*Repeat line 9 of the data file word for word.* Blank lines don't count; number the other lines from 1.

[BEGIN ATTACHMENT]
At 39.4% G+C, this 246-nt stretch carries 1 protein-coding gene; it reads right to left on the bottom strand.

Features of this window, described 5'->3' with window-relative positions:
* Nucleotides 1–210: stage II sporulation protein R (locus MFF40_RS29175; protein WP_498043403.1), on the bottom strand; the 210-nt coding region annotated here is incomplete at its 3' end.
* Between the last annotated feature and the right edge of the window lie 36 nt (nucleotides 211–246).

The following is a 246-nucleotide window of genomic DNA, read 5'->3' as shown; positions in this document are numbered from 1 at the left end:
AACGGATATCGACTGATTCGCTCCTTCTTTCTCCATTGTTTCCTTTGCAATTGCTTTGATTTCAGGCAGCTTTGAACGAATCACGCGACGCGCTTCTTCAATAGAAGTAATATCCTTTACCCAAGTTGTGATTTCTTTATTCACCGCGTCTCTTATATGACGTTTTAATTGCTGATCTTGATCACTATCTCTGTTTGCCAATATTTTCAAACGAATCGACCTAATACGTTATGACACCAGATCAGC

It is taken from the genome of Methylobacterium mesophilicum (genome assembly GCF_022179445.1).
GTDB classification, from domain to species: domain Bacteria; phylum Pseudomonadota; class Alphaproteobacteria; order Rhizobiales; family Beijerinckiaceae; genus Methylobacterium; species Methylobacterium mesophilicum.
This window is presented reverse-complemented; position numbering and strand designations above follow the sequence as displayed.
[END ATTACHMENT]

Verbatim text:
This window is presented reverse-complemented; position numbering and strand designations above follow the sequence as displayed.